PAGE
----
Tsukumogami are a type of Japanese spirit. According to the Tsukumogami-emaki, tsukumogami originate from items or artifacts that have reached their 100th birthday and thus become alive and aware. Any object of this age, from swords to toys, can become a Tsukumogami. Tsukumogami are considered spirits and supernatural beings, as opposed to enchanted items.
Tsukumogami vary radically in appearance, depending on the type of item they originated from as well as the condition that item was in. Some, originating from paper lanterns or broken sandals, can have tears which become eyes and sharp teeth, thus giving a horrifying visage. Others, such as worn prayer beads or teacups, may merely manifest faces and appendages, giving a warm and friendly appearance.
Though by and large Tsukumogami are harmless and at most tend to play occasional pranks on unsuspecting victims, they do however have the capacity for anger and will band together to take revenge on those who are wasteful or throw them away thoughtlessly. To prevent this, to this day some jinja ceremonies, such as the Hari Kuyō, are performed to console broken and unusable items.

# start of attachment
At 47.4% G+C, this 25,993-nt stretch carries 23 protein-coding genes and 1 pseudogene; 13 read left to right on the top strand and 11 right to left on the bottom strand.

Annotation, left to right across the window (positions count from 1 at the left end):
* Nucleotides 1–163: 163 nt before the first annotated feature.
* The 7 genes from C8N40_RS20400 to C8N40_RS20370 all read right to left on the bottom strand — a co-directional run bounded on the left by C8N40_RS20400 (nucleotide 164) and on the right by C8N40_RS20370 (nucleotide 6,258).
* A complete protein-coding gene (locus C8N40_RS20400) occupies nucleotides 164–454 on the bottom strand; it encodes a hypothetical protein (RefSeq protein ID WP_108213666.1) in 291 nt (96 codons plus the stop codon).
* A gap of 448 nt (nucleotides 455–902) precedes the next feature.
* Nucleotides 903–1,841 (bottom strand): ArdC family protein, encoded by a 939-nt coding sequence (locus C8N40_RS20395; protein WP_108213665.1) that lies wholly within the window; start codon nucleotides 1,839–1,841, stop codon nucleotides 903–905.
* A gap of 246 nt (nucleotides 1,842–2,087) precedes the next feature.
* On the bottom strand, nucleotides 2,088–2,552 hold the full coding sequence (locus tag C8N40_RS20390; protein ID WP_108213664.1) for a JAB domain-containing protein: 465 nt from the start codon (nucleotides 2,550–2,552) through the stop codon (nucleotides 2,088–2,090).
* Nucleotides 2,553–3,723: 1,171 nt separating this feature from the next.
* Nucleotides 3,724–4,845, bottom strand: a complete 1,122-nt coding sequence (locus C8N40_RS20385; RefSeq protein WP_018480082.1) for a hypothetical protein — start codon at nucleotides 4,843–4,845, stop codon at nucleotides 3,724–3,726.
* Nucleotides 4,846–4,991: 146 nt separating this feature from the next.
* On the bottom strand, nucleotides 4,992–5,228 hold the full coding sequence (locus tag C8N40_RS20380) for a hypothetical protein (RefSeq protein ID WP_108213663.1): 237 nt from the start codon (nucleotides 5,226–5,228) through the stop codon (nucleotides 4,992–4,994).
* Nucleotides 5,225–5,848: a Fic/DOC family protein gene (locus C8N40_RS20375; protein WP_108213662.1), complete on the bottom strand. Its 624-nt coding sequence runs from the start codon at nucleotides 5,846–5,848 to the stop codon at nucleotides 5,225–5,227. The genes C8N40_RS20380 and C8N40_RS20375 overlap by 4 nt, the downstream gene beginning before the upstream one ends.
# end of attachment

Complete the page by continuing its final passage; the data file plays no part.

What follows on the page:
It is said that modern items cannot become Tsukumogami; the reason for this is that tsukumogami are said to be repelled by electricity. Additionally, few modern items are used for the 100-year-span that it takes for an artifact to gain a soul.
Some of the famous Tsukumogami include the following: Abumi-guchi: stirrup Bakezōri: straw sandals Boroboro-ton: comforter Chōchinobake: lanterns Furu-utsubo: archer's quiver Ichiren-bozu: prayer-beads Ittan-momen: roll of cotton Jotai: cloth draped from folding screens Kameosa: sake jars Kasa-obake: umbrellas Kosode-no-te: kimono robes Kyōrinrin: scrolls and papers Morinji-no-okama: tea kettles Shirōneri: mosquito netting or dust cloths Ungaikyo: mirrors Yamaoroshi: grater or porcupine Zorigami: clocks